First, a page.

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College Admissions: Typical College Interview Questions

Wednesday, November 05, 2014

 

Photo credit: iStock

Interviews may or may not be part of your college admission process. Some schools (especially large public universities) do not offer interviews. Some colleges offer optional interviews. These might be evaluative (they count as one factor in the admission decision) or informational (they do not count towards admission and are a way for you to learn more about the school). Some schools offer interviews on or off campus with admissions representatives. Some schools only offer alumni interviews. Some schools will let you interview during junior or senior year and other schools only grant interviews once your application has been submitted. Some schools offer a phone or Skype interview. Some schools have mandatory interviews. 

As you can tell, colleges have different philosophies about interviews. Once you have a list of colleges that interest you, go directly to the colleges’ websites to determine whether or not interviews are an option. If you decide that an interview will be advantageous, follow the school’s instructions about how to arrange it.

Here is a list of fairly typical questions you might be asked by a college admissions representative or an alumni interviewer:

  • Tell me about yourself.
  • Tell me about your family.
  • What are your strengths and talents? What are your weaknesses?
  • Are there accomplishments you are particularly proud of, and why?
  • In what areas would you like to improve?
  • What do you like best and the least about high school?
  • Which courses have challenged you the most and why?
  • How do you respond to academic demands and pressure?
  • What has been your most stimulating intellectual experience?
  • What teacher has had the biggest influence on you?
  • What has been your most challenging leadership experience?
  • What has been your biggest disappointment in high school?
  • What is your favorite activity outside of school?
  • What activities do you plan to continue in college and why?
  • Which authors, books or articles have had a profound impact on you?
  • What issues concern you?
  • What do you want out of college?
  • Why are you interested in this college? (Tip: Use the school-specific research (link to my column from the week of 10/27) you did to answer this question.)
  • What do you plan to major in and why? (Tip: It is fine to say you are multi-interested and want to explore at college before committing to a major if you are unsure about your course of study.)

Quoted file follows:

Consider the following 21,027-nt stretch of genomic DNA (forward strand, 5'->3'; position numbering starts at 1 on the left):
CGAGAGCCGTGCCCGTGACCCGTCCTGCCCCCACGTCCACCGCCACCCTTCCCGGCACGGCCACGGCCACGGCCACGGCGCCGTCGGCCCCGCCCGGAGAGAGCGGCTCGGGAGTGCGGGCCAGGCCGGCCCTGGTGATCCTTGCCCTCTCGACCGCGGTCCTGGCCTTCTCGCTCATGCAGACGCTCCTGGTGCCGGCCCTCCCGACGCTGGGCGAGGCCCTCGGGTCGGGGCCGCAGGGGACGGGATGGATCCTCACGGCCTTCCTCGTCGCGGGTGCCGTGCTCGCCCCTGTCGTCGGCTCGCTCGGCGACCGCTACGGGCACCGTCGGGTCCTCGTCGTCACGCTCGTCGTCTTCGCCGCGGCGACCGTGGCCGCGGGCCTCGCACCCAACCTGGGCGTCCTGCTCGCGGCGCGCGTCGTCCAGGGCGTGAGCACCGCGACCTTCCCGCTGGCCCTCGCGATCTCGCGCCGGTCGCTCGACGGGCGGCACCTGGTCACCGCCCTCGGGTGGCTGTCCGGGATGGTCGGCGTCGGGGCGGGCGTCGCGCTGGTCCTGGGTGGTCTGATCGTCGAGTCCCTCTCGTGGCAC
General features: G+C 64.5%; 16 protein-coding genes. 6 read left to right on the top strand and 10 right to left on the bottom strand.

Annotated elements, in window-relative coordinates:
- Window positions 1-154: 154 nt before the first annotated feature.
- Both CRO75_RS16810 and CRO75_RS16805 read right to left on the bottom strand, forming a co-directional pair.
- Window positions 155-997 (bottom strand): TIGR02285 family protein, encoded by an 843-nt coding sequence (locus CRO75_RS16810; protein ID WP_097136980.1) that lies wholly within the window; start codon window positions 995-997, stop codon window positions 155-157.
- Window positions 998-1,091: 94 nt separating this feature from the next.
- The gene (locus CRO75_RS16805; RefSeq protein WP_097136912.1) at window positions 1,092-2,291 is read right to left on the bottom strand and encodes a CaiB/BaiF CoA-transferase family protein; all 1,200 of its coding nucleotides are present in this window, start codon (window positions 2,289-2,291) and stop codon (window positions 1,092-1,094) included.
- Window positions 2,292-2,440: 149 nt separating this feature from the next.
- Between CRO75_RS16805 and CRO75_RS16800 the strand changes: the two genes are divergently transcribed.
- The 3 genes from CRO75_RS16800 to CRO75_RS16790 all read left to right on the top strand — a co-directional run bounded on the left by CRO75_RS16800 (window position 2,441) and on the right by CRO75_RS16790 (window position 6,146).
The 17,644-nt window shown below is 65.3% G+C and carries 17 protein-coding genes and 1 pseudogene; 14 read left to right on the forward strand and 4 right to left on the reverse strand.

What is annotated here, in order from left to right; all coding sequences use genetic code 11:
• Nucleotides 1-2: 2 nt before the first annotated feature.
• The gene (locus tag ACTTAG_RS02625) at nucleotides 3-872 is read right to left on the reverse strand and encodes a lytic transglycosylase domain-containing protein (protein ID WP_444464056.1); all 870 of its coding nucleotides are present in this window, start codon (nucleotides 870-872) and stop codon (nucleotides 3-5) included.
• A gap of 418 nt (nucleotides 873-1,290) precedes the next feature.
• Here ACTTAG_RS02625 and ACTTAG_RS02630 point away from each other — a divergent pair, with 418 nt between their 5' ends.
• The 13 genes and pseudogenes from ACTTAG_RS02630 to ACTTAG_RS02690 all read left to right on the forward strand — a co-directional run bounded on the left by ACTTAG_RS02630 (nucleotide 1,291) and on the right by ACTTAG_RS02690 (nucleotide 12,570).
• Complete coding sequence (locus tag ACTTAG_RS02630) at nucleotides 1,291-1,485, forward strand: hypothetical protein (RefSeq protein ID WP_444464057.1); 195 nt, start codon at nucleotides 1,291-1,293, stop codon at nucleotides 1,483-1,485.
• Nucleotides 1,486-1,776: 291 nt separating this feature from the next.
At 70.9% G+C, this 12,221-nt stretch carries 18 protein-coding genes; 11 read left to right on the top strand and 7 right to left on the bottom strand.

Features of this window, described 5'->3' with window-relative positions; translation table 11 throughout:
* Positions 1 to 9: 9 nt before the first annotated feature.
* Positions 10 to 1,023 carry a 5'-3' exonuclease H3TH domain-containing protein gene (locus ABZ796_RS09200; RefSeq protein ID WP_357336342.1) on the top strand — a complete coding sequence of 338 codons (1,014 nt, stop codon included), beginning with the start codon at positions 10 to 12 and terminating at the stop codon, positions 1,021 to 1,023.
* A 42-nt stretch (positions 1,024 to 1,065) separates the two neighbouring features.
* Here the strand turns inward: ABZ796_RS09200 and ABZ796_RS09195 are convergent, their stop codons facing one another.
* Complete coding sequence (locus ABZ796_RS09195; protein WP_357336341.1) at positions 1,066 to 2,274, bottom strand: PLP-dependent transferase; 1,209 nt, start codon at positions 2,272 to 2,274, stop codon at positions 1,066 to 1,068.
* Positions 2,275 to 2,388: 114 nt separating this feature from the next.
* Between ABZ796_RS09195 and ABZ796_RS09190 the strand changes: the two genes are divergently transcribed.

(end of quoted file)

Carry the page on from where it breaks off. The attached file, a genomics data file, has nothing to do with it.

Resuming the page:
• What do you want out of life?
  • If you could take a year off, what would you do and why?
  • Tell me about your work experience and community service experience.
  • How would your friends describe you?
  • What are you doing this (or did you do last) summer?
  • What other colleges are you considering?
  • What person, living or dead, would you most like to meet? What would you discuss?
  • Describe the most difficult situation you’ve been in. How did you handle it?
  • How do you spend a typical day after school?
  • Have you ever thought about not going to college? What would you do instead?
  • On a day without any obligations, what would you do?
  • What’s the biggest ethical dilemma you have faced? How did you resolve it?
  • If you had a million dollars and wanted to donate it to our school, what would you earmark it for?
  • What questions do you have for me? (Tip: Have questions prepared in advance.)

 

When it is your turn to ask questions of the interviewer, be prepared. Don’t ask questions that you could easily find the answer to on the school website. You want to let your interviewer know you have been a diligent researcher and are thoughtful about why X college is a good match for you. Here are some questions that tend to work well:

  • What did you like best about your college experience at X school?
  • What’s the “don’t miss” class/professor/event/tradition at X school?
  • If you could change one thing about X school, what would it be?
  • How would you describe the students that seem to thrive at X school?
  • What’s one piece of college advice you want to share with me?

 

Come back to GoLocalPDX next week for additional interview tips and guidance about the difference between in-person and Skype interviews.

Jodi Walder is the founder of Portland, Oregon-based College Admission Coach LLC, which helps students identify and gain admission to right-fit schools where they will thrive academically and personally. Contact her at [email protected].

Banner Photo Credit: iStock 

 

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